4chan changed all that. 2007 to 2011 marked an online era where 4chan was the capital city of Internet subculture. It was in this era that the term "meme" started being used to describe what these online fads "really" were. Those memes spawned strange government videos and new business enterprises. So many memes were generated that people started feeling the need to keep track of them.

Couple that with the actions of Anonymous during this era, and you begin to see the emergence of an online "identity". Before this era, an online user was most strongly defined by what websites you go to. During this era, the smaller online hubs began deferring to 4chan's online subculture. The new distinction was whether you spend your time on the Internet, or if you spend most of it offline.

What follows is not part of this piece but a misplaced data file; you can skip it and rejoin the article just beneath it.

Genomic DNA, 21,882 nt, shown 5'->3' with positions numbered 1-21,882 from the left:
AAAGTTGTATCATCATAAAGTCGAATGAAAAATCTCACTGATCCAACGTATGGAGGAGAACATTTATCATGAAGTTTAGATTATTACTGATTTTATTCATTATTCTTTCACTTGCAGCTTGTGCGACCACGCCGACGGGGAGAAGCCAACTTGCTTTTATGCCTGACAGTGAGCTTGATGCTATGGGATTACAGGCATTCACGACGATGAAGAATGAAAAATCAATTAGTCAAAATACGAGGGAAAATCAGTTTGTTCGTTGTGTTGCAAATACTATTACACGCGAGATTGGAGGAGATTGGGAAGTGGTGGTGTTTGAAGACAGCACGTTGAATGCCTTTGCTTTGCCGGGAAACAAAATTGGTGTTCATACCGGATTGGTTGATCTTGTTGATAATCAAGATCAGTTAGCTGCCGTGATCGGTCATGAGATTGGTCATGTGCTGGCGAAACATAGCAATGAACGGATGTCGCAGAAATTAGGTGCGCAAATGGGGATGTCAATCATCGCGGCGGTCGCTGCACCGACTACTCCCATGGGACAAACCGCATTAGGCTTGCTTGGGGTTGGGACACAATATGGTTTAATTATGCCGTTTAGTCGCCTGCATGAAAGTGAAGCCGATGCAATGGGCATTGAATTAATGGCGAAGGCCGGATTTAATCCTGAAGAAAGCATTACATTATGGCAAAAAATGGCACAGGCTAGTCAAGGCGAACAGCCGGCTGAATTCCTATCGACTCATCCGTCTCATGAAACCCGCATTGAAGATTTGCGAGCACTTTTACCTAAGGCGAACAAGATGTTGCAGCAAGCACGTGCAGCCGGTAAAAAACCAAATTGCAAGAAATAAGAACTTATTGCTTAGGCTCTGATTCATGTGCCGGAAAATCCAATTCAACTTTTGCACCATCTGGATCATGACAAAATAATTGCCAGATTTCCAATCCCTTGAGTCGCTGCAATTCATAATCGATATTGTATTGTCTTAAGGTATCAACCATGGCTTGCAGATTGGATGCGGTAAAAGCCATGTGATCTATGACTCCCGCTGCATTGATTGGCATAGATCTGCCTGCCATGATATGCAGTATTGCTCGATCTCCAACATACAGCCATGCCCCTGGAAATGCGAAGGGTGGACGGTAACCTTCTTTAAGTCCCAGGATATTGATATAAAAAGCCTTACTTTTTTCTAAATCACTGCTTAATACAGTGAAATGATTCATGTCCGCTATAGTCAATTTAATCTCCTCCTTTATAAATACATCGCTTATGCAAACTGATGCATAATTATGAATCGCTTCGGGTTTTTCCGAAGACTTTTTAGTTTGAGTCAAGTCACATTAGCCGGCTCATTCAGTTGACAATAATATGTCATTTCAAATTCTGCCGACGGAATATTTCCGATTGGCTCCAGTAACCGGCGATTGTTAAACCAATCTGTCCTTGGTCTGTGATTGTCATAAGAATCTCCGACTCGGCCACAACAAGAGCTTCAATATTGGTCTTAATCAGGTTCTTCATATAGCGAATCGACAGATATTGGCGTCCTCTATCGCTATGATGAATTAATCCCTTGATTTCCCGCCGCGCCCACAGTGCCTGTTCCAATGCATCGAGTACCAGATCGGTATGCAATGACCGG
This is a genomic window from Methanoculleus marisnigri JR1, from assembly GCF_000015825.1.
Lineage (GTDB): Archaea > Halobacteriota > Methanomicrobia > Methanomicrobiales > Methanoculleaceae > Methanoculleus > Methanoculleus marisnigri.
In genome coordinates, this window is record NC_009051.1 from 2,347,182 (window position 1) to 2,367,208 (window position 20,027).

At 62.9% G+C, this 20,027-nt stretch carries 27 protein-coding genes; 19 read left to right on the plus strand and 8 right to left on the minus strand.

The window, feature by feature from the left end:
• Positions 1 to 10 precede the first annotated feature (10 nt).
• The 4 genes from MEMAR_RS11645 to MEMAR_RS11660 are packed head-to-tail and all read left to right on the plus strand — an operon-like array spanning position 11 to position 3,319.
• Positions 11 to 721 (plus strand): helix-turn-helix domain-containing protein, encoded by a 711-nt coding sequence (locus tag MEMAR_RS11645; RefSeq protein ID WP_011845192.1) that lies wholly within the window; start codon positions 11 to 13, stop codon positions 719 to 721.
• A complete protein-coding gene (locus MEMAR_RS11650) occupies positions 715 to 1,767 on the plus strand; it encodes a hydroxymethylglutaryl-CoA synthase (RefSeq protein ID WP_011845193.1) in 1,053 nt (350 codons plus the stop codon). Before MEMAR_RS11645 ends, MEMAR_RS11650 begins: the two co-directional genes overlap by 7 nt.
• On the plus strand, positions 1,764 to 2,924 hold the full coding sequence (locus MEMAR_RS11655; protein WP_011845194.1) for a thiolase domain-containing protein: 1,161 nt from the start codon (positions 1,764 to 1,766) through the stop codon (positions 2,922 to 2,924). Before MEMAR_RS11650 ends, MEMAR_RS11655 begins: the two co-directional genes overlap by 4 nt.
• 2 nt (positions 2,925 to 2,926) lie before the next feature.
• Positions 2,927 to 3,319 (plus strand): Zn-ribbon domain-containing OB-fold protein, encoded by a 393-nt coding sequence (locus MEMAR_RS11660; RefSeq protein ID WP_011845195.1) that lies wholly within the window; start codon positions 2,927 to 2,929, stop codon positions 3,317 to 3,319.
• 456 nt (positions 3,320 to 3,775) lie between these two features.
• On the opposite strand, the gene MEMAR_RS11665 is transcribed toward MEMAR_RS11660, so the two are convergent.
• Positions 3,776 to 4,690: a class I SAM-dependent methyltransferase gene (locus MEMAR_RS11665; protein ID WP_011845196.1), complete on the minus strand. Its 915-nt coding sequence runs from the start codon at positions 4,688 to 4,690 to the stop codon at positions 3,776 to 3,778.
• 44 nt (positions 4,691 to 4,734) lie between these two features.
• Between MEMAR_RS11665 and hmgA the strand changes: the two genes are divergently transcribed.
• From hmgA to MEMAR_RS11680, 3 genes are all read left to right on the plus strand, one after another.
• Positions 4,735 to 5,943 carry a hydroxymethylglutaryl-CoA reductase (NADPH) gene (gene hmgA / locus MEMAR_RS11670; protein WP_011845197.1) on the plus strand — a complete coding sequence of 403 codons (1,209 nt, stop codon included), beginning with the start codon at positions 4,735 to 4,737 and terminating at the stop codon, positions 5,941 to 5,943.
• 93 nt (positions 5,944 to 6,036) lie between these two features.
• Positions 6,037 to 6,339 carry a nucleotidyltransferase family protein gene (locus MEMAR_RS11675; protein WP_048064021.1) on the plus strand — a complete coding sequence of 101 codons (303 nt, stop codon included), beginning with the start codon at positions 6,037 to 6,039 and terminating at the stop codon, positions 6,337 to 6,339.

In 2011 and beyond, even that question was rendered invalid. In this post-4chan era where Presidents go on Reddit, almost everybody is on the Internet. It's not a question of whether you've heard of Reddit or Tumblr, or whether you "go" on them. You have gone on them. Everyone has. You might hang out on one site more than other sites, but at no point are you left unaware of what other websites are up to.

We all are, Jim. We all are.

There are ebbs and flows to the relevance of websites over the years, but the waves of popularity get larger every time a new website becomes relevant. If we compare them side by side, the popularity of contemporary Internet culture completely dwarfs the Internet culture of 2004-2007.